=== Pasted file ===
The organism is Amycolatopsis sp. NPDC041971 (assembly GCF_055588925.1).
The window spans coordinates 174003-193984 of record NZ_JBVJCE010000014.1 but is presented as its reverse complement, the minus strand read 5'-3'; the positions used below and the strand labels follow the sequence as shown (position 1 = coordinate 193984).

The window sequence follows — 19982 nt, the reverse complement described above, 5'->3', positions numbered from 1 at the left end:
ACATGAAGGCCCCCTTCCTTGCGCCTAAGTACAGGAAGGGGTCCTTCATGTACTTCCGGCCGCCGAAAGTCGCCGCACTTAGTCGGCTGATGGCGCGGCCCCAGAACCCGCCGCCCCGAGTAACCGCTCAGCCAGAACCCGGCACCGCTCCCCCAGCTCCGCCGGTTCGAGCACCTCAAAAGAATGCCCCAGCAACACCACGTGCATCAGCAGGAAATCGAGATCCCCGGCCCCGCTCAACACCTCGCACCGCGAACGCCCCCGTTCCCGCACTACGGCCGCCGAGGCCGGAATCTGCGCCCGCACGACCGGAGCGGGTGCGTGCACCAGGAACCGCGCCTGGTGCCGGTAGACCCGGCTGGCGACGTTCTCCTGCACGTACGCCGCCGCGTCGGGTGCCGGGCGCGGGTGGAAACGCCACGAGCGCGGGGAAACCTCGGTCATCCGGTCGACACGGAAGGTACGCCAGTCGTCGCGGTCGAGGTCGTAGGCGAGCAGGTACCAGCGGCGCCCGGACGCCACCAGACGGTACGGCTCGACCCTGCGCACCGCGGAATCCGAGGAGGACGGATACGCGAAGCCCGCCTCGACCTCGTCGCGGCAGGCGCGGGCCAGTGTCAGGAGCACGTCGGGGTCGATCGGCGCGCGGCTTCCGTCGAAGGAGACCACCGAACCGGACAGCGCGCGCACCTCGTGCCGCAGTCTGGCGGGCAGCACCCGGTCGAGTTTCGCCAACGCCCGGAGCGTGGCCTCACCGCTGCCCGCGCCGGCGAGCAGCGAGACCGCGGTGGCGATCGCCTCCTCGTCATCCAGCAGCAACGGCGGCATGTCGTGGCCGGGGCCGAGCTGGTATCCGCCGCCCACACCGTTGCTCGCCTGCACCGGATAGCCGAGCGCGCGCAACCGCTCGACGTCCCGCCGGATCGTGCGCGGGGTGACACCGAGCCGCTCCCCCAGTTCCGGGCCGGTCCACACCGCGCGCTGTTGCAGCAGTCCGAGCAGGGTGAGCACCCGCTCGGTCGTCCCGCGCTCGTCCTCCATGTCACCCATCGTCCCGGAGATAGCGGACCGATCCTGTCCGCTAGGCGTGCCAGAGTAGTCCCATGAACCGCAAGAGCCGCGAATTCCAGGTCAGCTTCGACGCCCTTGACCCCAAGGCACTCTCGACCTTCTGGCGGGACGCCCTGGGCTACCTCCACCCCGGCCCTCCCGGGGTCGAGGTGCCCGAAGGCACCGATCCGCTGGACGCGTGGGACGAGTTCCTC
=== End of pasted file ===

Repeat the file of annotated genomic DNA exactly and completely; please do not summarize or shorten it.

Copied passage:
The organism is Amycolatopsis sp. NPDC041971 (assembly GCF_055588925.1).
The window spans coordinates 174003-193984 of record NZ_JBVJCE010000014.1 but is presented as its reverse complement, the minus strand read 5'-3'; the positions used below and the strand labels follow the sequence as shown (position 1 = coordinate 193984).

The window sequence follows — 19982 nt, the reverse complement described above, 5'->3', positions numbered from 1 at the left end:
ACATGAAGGCCCCCTTCCTTGCGCCTAAGTACAGGAAGGGGTCCTTCATGTACTTCCGGCCGCCGAAAGTCGCCGCACTTAGTCGGCTGATGGCGCGGCCCCAGAACCCGCCGCCCCGAGTAACCGCTCAGCCAGAACCCGGCACCGCTCCCCCAGCTCCGCCGGTTCGAGCACCTCAAAAGAATGCCCCAGCAACACCACGTGCATCAGCAGGAAATCGAGATCCCCGGCCCCGCTCAACACCTCGCACCGCGAACGCCCCCGTTCCCGCACTACGGCCGCCGAGGCCGGAATCTGCGCCCGCACGACCGGAGCGGGTGCGTGCACCAGGAACCGCGCCTGGTGCCGGTAGACCCGGCTGGCGACGTTCTCCTGCACGTACGCCGCCGCGTCGGGTGCCGGGCGCGGGTGGAAACGCCACGAGCGCGGGGAAACCTCGGTCATCCGGTCGACACGGAAGGTACGCCAGTCGTCGCGGTCGAGGTCGTAGGCGAGCAGGTACCAGCGGCGCCCGGACGCCACCAGACGGTACGGCTCGACCCTGCGCACCGCGGAATCCGAGGAGGACGGATACGCGAAGCCCGCCTCGACCTCGTCGCGGCAGGCGCGGGCCAGTGTCAGGAGCACGTCGGGGTCGATCGGCGCGCGGCTTCCGTCGAAGGAGACCACCGAACCGGACAGCGCGCGCACCTCGTGCCGCAGTCTGGCGGGCAGCACCCGGTCGAGTTTCGCCAACGCCCGGAGCGTGGCCTCACCGCTGCCCGCGCCGGCGAGCAGCGAGACCGCGGTGGCGATCGCCTCCTCGTCATCCAGCAGCAACGGCGGCATGTCGTGGCCGGGGCCGAGCTGGTATCCGCCGCCCACACCGTTGCTCGCCTGCACCGGATAGCCGAGCGCGCGCAACCGCTCGACGTCCCGCCGGATCGTGCGCGGGGTGACACCGAGCCGCTCCCCCAGTTCCGGGCCGGTCCACACCGCGCGCTGTTGCAGCAGTCCGAGCAGGGTGAGCACCCGCTCGGTCGTCCCGCGCTCGTCCTCCATGTCACCCATCGTCCCGGAGATAGCGGACCGATCCTGTCCGCTAGGCGTGCCAGAGTAGTCCCATGAACCGCAAGAGCCGCGAATTCCAGGTCAGCTTCGACGCCCTTGACCCCAAGGCACTCTCGACCTTCTGGCGGGACGCCCTGGGCTACCTCCACCCCGGCCCTCCCGGGGTCGAGGTGCCCGAAGGCACCGATCCGCTGGACGCGTGGGACGAGTTCCTC